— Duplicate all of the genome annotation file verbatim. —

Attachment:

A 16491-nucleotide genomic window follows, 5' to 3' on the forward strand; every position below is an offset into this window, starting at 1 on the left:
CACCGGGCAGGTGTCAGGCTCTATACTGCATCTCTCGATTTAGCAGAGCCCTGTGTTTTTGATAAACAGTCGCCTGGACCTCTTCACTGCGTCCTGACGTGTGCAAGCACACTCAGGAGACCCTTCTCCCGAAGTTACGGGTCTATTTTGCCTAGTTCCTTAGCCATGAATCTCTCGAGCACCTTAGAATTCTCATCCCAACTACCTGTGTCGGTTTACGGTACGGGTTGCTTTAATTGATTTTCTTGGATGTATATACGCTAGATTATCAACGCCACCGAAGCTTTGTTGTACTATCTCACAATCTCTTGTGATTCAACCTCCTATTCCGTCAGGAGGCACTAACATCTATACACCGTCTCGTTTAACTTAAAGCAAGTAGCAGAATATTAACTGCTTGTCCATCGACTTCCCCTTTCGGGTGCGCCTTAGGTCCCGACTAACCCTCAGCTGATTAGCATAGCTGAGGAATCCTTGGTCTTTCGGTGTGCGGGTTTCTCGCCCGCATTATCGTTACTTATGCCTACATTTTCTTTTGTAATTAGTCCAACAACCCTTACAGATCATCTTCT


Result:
A 16491-nucleotide genomic window follows, 5' to 3' on the forward strand; every position below is an offset into this window, starting at 1 on the left:
CACCGGGCAGGTGTCAGGCTCTATACTGCATCTCTCGATTTAGCAGAGCCCTGTGTTTTTGATAAACAGTCGCCTGGACCTCTTCACTGCGTCCTGACGTGTGCAAGCACACTCAGGAGACCCTTCTCCCGAAGTTACGGGTCTATTTTGCCTAGTTCCTTAGCCATGAATCTCTCGAGCACCTTAGAATTCTCATCCCAACTACCTGTGTCGGTTTACGGTACGGGTTGCTTTAATTGATTTTCTTGGATGTATATACGCTAGATTATCAACGCCACCGAAGCTTTGTTGTACTATCTCACAATCTCTTGTGATTCAACCTCCTATTCCGTCAGGAGGCACTAACATCTATACACCGTCTCGTTTAACTTAAAGCAAGTAGCAGAATATTAACTGCTTGTCCATCGACTTCCCCTTTCGGGTGCGCCTTAGGTCCCGACTAACCCTCAGCTGATTAGCATAGCTGAGGAATCCTTGGTCTTTCGGTGTGCGGGTTTCTCGCCCGCATTATCGTTACTTATGCCTACATTTTCTTTTGTAATTAGTCCAACAACCCTTACAGATCATCTTCT